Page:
Boo was also the easiest infant to teach to nurse. The midwife laid her on my belly and she literally crawled up my stomach and latched on, just like in a famous sociology video I’ve seen. And nursed for an hour. It was a good thing she was such an instant pro, because I developed a wicked uterine infection that spread to my blood and was hospitalized at 2 days after her birth for a week, and only released with a PICC line and serious antibiotics being delivered from a fanny pack I wore everywhere. She was the baby J held to my breast to nurse when I was semi-conscious. I can’t imagine breastfeeding surviving such an experience if I’d been a first-time mom, but we were both pros and, despite the deep, deep scepticism of the doctors and nurses, my extremely ill body kept producing the milk and Boo kept efficiently taking it.

Upon realizing how hideously ill I was (strep A and B, and then a suspected blood clot in my lungs), somebody decided that Boo wasn’t growing fast enough and that even though I thought my milk had come in, it hadn’t. They ordered the dreaded top-up – I could nurse, but every 3 hours, they wanted her to have a couple ounces from the bottle.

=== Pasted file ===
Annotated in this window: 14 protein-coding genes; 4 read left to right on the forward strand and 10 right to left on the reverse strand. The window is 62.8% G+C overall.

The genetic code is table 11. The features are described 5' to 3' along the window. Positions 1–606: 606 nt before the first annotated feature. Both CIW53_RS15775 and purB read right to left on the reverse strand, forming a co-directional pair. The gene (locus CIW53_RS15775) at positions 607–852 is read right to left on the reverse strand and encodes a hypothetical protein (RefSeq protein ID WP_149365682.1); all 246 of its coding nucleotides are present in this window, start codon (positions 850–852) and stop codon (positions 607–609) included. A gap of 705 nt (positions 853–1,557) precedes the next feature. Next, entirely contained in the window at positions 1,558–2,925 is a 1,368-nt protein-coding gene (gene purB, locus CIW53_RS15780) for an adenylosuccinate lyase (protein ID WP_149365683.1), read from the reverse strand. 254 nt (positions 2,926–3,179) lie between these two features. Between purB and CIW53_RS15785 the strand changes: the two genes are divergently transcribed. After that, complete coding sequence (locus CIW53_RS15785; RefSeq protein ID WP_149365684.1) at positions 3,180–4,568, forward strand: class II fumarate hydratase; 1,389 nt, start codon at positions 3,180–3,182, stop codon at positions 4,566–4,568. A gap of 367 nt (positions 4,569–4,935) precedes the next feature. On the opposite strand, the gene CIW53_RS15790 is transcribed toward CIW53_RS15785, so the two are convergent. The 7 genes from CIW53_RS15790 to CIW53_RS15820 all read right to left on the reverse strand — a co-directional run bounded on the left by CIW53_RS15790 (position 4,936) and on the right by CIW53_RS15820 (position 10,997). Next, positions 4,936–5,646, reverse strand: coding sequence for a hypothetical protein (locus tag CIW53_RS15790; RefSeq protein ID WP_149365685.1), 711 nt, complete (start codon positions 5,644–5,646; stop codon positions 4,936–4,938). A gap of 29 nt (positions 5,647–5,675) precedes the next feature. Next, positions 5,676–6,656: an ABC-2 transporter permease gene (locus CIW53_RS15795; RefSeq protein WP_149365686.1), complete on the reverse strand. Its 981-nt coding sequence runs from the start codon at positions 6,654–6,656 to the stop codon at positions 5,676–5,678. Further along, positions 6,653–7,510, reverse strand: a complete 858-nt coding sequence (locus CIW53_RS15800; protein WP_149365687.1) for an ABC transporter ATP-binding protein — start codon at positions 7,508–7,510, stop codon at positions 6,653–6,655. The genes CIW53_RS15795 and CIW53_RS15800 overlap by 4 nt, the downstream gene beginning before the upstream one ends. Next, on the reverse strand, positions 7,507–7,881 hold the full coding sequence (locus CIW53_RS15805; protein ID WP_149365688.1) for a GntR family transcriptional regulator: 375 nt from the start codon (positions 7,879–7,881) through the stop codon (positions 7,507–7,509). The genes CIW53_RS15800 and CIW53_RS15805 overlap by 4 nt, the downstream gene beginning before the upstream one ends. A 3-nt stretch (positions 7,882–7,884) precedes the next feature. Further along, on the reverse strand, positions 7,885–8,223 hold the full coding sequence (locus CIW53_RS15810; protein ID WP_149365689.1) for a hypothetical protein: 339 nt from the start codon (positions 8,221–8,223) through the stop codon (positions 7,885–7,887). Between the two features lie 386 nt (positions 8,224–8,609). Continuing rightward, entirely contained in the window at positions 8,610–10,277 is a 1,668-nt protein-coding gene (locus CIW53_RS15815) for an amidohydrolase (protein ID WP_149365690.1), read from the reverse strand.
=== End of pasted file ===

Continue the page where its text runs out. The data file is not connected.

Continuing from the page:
Of course, when they ordered that, they assumed the top up would come from formula, because I wasn’t producing enough milk. J, who trusted that I knew how much milk I had, pointed out that they hadn’t actually ordered formula, merely a bottle. He brought in my little electric breastpump from home. When Boo nursed, I put the pump on the other breast and expressed (plenty). He then poured it into a bottle and delivered the ordered top up. Trooper that she was, Boo drank that down too, then promptly spit it all up, every time. After a day of watching that, the nurses revoked the order.

The copious milk production with Boo also lead to my first and only visit to a lactation consultant (although, if I hadn’t been so stubborn and naive, I should have gone in the first painful weeks with Maya too). At a few months old, she kept pulling back and clicking her tongue, which hurt. Despite my own training (I’m a doula) and experience, I couldn’t figure it out and finally realized: this is what lactation consultants are for! One visit fixed us right up.

With Maya, I just kept determinedly hacking away at it and finally got it right. I never considered quiting and since the pain wasn’t completely unbearable, I figured the problem wasn’t bad enough to see someone. I was always in denial with Maya. I also refused to admit she had colic until she was older and past it.